As an OBM, I work with a lot of business owners who offer memberships—a subscription-based product that allows you to charge your customers a monthly or annual fee in exchange for coaching, valuable content, a course, or a community.
This business model is for you if your goal is to bring in some steady cash flow from month to month, build long-term relationships with customers, and create an effective lead generation platform that is far superior to the traditional email list.
In other words, if you want to scale and go wide in serving your audience then you need a membership.
If you’re thinking about offering memberships, or if you feel your existing membership system is struggling, then it’s a great time to revisit the different options.
There are four main types of memberships to choose from and it’s important to go with the one that will deliver content in the way that is best for your members and what you’re teaching.
Ready? Let’s go!
The Weekly Content Membership
A weekly content membership is one of the most common models out there and is set up around delivering a new piece of easy-to-digest content each week.
“Easy to digest” being the operative phrase here. Don’t overwhelm people with too much content at once!
Examples of this model include weekly video lessons, daily, weekly or monthly tips, behind-the-scenes updates on what you’re working on, or your commentary on content that your members will find interesting and valuable.
This model is the quickest to set up, plan, and work ahead on. It’s also a great way to move your customers from novices to experts, one step at a time. However, it is imperative that you are constantly creating valuable new content or your clients will unsubscribe and fast.
The Coaching Membership
This option is great for businesses who deliver their services best through a coaching model, hence the name. Think Zoom calls with hot-seat coaching, weekly FB Lives with members, one-on-one meetings, etc.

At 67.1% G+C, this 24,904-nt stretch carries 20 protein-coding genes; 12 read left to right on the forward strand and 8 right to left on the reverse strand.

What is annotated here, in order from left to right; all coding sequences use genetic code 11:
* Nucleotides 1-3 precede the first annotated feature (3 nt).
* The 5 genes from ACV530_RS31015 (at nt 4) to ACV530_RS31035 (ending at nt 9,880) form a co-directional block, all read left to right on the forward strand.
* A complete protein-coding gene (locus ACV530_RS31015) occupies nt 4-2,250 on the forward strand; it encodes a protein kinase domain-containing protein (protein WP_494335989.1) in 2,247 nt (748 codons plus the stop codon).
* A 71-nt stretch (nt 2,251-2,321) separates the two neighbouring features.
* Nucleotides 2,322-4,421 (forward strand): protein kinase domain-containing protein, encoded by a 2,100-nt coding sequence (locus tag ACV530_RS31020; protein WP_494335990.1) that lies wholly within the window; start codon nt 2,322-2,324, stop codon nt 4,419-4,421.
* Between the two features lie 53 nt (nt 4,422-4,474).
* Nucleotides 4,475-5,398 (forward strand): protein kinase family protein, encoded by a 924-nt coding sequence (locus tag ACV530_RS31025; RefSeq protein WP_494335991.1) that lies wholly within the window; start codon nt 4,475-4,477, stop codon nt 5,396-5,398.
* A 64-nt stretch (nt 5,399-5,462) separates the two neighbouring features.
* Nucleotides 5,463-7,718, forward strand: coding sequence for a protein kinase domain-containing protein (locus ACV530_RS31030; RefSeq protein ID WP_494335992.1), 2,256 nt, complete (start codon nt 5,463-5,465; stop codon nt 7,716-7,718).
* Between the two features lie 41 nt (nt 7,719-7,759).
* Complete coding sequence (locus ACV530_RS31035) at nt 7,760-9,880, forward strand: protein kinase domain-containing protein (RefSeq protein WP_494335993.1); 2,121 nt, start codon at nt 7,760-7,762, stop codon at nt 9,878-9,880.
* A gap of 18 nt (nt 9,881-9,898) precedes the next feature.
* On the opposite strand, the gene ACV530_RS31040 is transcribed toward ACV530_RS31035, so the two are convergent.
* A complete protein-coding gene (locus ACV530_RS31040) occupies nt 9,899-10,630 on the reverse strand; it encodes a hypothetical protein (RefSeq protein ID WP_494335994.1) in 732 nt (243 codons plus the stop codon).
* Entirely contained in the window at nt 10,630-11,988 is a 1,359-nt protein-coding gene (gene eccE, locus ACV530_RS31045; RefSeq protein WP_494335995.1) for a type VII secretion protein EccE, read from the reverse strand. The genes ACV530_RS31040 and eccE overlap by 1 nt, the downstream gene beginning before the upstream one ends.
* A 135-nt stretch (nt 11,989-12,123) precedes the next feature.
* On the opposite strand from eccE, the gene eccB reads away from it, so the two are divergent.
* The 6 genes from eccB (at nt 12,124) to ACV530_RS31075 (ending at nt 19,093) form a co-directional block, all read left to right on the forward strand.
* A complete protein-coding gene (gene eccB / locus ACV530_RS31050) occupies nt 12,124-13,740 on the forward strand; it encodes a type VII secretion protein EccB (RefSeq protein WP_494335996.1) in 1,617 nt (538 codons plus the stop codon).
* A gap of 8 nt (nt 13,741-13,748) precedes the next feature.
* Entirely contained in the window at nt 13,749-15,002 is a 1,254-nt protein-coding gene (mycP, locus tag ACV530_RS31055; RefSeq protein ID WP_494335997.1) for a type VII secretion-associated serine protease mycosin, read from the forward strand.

This model can be much less content heavy because you’re delivering a bulk of the value through individual or group coaching sessions. It isn’t ALL about the coaching, though. You have to sprinkle some supporting content in there as well.
For example, reinforce your teachings through weekly emails or podcasts, courses, or a community (more on that next).
Coaching memberships are fairly easy to implement, but they can also be a pain in the ass because it’s very business-owner centered. If you’re out sick and don’t have assistant coaches, your call has to be canceled or rescheduled. No bueno.
So, if your goal is a quasi-passive income stream, this is definitely not it.
The Community Membership
A community membership model tends to be the cheapest—not just to run, but also in what you charge—because you’re basically giving people access to a private forum where they can connect with you and others who have a shared experience or pain point.
You can offer other low-time investment perks like a standing coupon for any product you put out, first access to programs or content, or monthly challenges to keep engagement up.
If you foster a strong community, it can become a really great evergreen product that will require less and less interaction from you over time because you’ll eventually have people at all stages of learning in your group ready to jump in and answer questions for the newbies! Win!
The Course Membership
The course membership is a little controversial because some people say it’s not really a membership. Technically, it’s just a really long course that people are paying for monthly.
These tend to be a year or more because rather than giving access to everything all at once, like a traditional membership, the content is dripped out and members have access on a schedule.
This model pairs really well with the community membership, and it’s fairly common to offer a community for the customers who purchase a course. With this combined model, you’re benefitting from two revenue streams and your customers are offered tons of new value by connecting with and learning from others who are in similar situations and who took the same course.
PLUS they can pay a reduced fee to remain in the community after you stop delivering new content.
There are a lot of things to consider when choosing a membership model. Time investment, cost, content creation, how your members like to learn, etc.
But when you boil it down, it’s super important to go with the one that combines how you like to teach with the clearest way to present the material so that your members can not just learn but also enjoy learning!
Members that enjoy consuming your content (even when what they’re learning or being asked to do is hard) are members who rave about you to all of their friends, who shout you out in other communities on social media, and who stay for a long time.
And those are the kinds of members you want to hold onto and never let go. (Just not like…physically…because that would be weird.)
If you’re not sure whether your current membership model is working for you and your clients and want some support, book a free 30 minute biz audit to see if my team can help you!